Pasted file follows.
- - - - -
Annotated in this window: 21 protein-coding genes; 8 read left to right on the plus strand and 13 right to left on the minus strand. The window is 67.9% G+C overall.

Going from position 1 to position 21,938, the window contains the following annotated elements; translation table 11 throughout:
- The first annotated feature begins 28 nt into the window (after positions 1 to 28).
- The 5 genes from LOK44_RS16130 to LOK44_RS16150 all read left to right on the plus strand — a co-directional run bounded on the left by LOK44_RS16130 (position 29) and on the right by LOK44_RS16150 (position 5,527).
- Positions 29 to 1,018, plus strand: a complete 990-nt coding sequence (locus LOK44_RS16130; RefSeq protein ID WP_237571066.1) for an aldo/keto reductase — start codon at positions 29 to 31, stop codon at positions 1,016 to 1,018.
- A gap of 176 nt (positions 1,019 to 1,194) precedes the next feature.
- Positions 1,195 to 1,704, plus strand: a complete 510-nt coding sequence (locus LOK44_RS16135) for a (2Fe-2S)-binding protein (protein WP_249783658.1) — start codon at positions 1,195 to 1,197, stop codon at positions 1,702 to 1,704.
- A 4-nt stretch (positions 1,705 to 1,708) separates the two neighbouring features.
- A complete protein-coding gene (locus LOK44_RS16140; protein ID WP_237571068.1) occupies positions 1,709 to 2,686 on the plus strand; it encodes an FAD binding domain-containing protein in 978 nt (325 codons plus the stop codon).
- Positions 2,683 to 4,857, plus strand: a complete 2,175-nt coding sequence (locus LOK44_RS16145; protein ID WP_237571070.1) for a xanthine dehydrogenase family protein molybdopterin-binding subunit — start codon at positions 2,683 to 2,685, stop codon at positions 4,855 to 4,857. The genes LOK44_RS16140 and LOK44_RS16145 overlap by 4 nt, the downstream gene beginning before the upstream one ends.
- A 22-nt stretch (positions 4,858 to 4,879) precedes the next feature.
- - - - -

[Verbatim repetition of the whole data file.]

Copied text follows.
Annotated in this window: 21 protein-coding genes; 8 read left to right on the plus strand and 13 right to left on the minus strand. The window is 67.9% G+C overall.

Going from position 1 to position 21,938, the window contains the following annotated elements; translation table 11 throughout:
- The first annotated feature begins 28 nt into the window (after positions 1 to 28).
- The 5 genes from LOK44_RS16130 to LOK44_RS16150 all read left to right on the plus strand — a co-directional run bounded on the left by LOK44_RS16130 (position 29) and on the right by LOK44_RS16150 (position 5,527).
- Positions 29 to 1,018, plus strand: a complete 990-nt coding sequence (locus LOK44_RS16130; RefSeq protein ID WP_237571066.1) for an aldo/keto reductase — start codon at positions 29 to 31, stop codon at positions 1,016 to 1,018.
- A gap of 176 nt (positions 1,019 to 1,194) precedes the next feature.
- Positions 1,195 to 1,704, plus strand: a complete 510-nt coding sequence (locus LOK44_RS16135) for a (2Fe-2S)-binding protein (protein WP_249783658.1) — start codon at positions 1,195 to 1,197, stop codon at positions 1,702 to 1,704.
- A 4-nt stretch (positions 1,705 to 1,708) separates the two neighbouring features.
- A complete protein-coding gene (locus LOK44_RS16140; protein ID WP_237571068.1) occupies positions 1,709 to 2,686 on the plus strand; it encodes an FAD binding domain-containing protein in 978 nt (325 codons plus the stop codon).
- Positions 2,683 to 4,857, plus strand: a complete 2,175-nt coding sequence (locus LOK44_RS16145; protein ID WP_237571070.1) for a xanthine dehydrogenase family protein molybdopterin-binding subunit — start codon at positions 2,683 to 2,685, stop codon at positions 4,855 to 4,857. The genes LOK44_RS16140 and LOK44_RS16145 overlap by 4 nt, the downstream gene beginning before the upstream one ends.
- A 22-nt stretch (positions 4,858 to 4,879) precedes the next feature.